"Research at the IHM covers all major areas of Medical Microbiology..."
Infectious diseases remain a major health issue throughout the world - despite the availability of vaccines and antimicrobial therapy. In addition to well known pathogens, problems like multi-drug resistance and spreading of highly virulent clones become more and more important and will continue to do so. Diagnostic microbiology constantly has to adapt to this situation to provide clinicians with up-to-date methodologies. Detailed knowledge about life-style, metabolism and virulence of microorganisms is necessary to face this challenge. Bacterial meningitis is a life threatening infection often occurring in infants and adolescents. Agents causing this disease, i.e. Neisseria meningitidis, Haemophilus influenzae and Escherichia coli K1 are a major focus of research and expertise at the IHM. At the interface between basic research and clinical microbiology, the institute hosts the National Reference Laboratory for Meningococci. The Gram-negative bacterium Vibrio cholerae is a cause of epidemic diarrhea in less developed countries, especially fearful in the context of natural catastrophes or civil war due to its rapid waterborne dissemination. Periodontal disease is investigated as a paradigm for polybacterial infections at the IHM. In addition to bacteria, eukaryotic microorganisms like parasites and fungi can cause human infection. Parasitic diseases affect large parts of the global population. Staphylococcus aureus is one of the most prevalent pathogens in clinical medicine, able to cause life-threatening and complicated infections such as abscesses, sepsis, endocarditis, or osteomyelitis. Its high versatility is increasingly coupled to antibiotic resistance (MRSA, methicillin-resistant S. aureus), limiting treatment options for patients.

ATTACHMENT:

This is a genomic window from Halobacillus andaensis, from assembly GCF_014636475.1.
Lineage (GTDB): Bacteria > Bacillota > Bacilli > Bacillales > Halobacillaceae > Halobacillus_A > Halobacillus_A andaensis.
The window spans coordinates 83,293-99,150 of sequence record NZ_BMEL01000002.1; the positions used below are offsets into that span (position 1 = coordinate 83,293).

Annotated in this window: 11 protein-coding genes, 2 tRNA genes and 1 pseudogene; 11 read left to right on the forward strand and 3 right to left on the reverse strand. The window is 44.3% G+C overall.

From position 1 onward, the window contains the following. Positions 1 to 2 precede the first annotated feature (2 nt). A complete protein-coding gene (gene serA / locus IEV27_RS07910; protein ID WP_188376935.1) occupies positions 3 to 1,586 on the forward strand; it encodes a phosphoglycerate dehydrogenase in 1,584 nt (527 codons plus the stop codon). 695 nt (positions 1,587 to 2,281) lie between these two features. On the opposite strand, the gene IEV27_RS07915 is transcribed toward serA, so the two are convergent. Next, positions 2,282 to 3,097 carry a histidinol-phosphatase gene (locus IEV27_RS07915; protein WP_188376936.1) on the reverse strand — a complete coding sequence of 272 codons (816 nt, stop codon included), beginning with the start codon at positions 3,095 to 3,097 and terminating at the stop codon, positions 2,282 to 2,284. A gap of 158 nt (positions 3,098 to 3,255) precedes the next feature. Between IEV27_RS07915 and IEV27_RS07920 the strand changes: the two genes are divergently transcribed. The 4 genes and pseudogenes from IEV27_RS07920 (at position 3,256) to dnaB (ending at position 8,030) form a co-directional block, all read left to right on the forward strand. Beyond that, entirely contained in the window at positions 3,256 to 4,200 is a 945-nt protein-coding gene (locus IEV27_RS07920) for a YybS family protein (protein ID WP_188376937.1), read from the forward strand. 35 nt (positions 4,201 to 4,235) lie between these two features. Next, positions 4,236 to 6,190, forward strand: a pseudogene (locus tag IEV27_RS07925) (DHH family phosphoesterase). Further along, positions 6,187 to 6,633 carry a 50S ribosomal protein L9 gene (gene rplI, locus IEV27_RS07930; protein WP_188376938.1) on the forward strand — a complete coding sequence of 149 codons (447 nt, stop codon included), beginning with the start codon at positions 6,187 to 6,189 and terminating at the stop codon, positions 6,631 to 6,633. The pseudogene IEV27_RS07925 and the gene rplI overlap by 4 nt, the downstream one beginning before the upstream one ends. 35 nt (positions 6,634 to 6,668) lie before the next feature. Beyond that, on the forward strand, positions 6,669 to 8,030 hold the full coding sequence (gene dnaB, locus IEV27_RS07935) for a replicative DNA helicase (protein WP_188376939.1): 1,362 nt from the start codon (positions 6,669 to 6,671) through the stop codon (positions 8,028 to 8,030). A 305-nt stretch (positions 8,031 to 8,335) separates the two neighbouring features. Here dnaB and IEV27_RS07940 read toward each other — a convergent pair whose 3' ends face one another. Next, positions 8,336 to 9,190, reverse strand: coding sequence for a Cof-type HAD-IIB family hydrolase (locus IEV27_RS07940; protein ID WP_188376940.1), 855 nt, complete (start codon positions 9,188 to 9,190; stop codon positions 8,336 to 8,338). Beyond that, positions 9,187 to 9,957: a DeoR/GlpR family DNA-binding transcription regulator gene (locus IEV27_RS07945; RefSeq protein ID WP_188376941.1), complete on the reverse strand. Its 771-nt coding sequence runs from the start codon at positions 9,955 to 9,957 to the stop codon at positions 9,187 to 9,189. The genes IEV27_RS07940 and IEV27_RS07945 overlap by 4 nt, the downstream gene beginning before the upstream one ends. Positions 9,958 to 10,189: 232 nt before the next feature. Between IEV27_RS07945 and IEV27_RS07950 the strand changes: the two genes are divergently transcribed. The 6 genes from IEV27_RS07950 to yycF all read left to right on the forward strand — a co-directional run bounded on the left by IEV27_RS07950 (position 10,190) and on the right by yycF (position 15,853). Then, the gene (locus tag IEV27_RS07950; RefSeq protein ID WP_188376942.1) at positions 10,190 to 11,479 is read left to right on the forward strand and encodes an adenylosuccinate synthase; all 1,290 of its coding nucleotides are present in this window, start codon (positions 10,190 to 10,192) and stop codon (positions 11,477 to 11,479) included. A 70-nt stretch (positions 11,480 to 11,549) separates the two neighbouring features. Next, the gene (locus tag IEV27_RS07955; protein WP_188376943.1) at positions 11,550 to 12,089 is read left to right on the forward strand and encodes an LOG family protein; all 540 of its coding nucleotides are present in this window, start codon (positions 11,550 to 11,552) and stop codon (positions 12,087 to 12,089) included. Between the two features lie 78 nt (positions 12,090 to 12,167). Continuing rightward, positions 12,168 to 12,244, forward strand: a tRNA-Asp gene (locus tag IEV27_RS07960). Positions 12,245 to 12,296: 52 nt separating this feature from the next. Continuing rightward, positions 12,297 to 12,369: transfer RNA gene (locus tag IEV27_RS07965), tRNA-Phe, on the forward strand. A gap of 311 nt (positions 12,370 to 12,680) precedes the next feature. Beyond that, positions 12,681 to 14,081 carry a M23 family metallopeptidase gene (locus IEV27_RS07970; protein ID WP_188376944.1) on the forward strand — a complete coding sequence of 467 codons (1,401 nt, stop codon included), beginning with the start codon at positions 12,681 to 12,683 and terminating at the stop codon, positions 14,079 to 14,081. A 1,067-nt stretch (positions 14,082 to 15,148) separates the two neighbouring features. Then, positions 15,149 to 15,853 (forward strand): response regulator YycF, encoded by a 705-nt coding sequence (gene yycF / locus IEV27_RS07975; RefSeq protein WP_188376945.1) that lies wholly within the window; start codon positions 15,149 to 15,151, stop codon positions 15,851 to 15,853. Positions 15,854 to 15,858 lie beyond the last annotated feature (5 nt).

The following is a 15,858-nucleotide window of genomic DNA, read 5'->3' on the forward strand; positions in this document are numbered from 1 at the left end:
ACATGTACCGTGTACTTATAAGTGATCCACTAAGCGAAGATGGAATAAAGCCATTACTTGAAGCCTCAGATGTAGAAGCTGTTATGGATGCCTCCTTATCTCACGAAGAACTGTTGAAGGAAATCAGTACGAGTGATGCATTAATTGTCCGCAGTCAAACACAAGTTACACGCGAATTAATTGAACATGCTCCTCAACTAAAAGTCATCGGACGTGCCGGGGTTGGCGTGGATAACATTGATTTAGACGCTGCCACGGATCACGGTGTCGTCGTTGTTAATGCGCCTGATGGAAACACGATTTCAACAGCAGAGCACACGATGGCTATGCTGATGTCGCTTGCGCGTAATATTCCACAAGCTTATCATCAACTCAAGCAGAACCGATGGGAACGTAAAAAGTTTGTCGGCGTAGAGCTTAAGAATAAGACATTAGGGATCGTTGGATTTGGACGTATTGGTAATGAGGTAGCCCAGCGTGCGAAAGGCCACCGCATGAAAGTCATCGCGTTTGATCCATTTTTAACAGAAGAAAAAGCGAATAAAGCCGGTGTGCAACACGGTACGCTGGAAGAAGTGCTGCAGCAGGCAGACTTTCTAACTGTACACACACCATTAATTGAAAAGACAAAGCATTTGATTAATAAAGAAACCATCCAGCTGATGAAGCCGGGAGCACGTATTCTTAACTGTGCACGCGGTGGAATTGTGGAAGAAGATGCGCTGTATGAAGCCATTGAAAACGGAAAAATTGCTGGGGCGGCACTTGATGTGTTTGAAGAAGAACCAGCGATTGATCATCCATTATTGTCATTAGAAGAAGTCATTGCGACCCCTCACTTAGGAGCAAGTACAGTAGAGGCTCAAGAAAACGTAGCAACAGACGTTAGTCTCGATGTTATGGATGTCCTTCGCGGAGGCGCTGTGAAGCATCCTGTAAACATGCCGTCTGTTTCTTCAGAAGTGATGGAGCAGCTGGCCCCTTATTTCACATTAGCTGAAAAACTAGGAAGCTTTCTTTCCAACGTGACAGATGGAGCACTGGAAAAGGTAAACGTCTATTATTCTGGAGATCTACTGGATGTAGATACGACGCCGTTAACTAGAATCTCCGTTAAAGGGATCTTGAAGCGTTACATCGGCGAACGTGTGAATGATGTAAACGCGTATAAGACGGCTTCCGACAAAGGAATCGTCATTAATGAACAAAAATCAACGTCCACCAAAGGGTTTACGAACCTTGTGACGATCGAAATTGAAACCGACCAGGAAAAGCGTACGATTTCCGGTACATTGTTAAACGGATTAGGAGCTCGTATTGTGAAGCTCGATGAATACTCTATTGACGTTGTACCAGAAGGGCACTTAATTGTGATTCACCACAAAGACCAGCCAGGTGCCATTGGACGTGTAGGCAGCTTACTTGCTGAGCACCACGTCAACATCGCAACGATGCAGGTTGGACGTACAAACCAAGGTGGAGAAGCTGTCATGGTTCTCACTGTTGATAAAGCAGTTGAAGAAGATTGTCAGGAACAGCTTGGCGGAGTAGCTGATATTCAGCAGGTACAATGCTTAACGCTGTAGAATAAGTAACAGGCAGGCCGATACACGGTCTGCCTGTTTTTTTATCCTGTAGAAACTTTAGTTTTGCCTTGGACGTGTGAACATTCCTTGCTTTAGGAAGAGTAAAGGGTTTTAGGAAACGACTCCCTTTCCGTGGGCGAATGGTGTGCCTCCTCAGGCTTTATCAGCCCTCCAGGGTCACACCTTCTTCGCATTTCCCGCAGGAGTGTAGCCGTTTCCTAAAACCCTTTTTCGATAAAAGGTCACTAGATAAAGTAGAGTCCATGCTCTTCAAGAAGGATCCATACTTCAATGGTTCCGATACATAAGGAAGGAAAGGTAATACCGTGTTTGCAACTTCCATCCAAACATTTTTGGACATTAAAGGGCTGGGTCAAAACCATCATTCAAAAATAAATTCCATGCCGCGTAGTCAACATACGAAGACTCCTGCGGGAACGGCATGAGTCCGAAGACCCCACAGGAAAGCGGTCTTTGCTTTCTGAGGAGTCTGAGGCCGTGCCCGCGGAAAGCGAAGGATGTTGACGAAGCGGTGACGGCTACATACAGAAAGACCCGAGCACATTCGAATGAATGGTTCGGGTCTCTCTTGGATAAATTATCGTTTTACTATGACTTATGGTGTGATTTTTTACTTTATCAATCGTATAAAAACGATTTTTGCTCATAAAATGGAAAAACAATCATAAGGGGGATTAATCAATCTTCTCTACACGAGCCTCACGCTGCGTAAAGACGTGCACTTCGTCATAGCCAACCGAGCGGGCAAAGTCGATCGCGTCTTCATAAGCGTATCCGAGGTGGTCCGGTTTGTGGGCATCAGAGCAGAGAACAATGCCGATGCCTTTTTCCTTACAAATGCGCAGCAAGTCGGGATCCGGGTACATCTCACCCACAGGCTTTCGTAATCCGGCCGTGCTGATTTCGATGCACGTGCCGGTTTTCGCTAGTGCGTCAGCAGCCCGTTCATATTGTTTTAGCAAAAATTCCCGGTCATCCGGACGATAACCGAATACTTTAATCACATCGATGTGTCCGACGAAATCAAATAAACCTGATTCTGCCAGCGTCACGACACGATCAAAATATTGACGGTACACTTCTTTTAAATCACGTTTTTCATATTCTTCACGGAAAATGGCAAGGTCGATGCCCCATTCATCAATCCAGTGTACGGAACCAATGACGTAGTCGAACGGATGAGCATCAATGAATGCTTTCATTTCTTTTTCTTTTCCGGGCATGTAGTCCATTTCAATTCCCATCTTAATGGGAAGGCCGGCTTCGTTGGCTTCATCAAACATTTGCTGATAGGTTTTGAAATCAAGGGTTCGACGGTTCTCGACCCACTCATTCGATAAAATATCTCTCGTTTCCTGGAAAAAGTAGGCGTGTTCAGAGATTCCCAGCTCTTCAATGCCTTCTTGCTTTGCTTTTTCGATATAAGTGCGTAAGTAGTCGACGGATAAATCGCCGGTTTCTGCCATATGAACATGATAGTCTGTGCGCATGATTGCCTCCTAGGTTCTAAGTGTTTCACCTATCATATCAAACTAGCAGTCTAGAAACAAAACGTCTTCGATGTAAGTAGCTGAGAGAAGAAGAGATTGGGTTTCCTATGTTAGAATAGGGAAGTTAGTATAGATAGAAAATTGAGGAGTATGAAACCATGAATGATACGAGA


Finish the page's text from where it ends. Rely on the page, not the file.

In Germany, the fox tapeworm Echinococcus multilocularis is a rare but life threatening pathogen. In addition to basic research, the IHM functions as a consiliary laboratory for echinococcsis to guide clinicians and fellow microbiologists in establishing the diagnosis. Last but not least, fungi, especially Candida albicans and Aspergillus fumigatus, are a major cause of nosocomial infections in severely immunocompromised patients - and steadily on the rise.
This website intends to inform you about the research activities of the IHM. A detailed report of the achievements during the last years can also be found in our annual reports. Finally, I also invite you to visit the websites of national and international collaboration projects like the competence network PathoGenoMik-PLUS and the European Monitoring Group on Meningococci, in which we at the IHM participate.
Enjoy your visit to our website!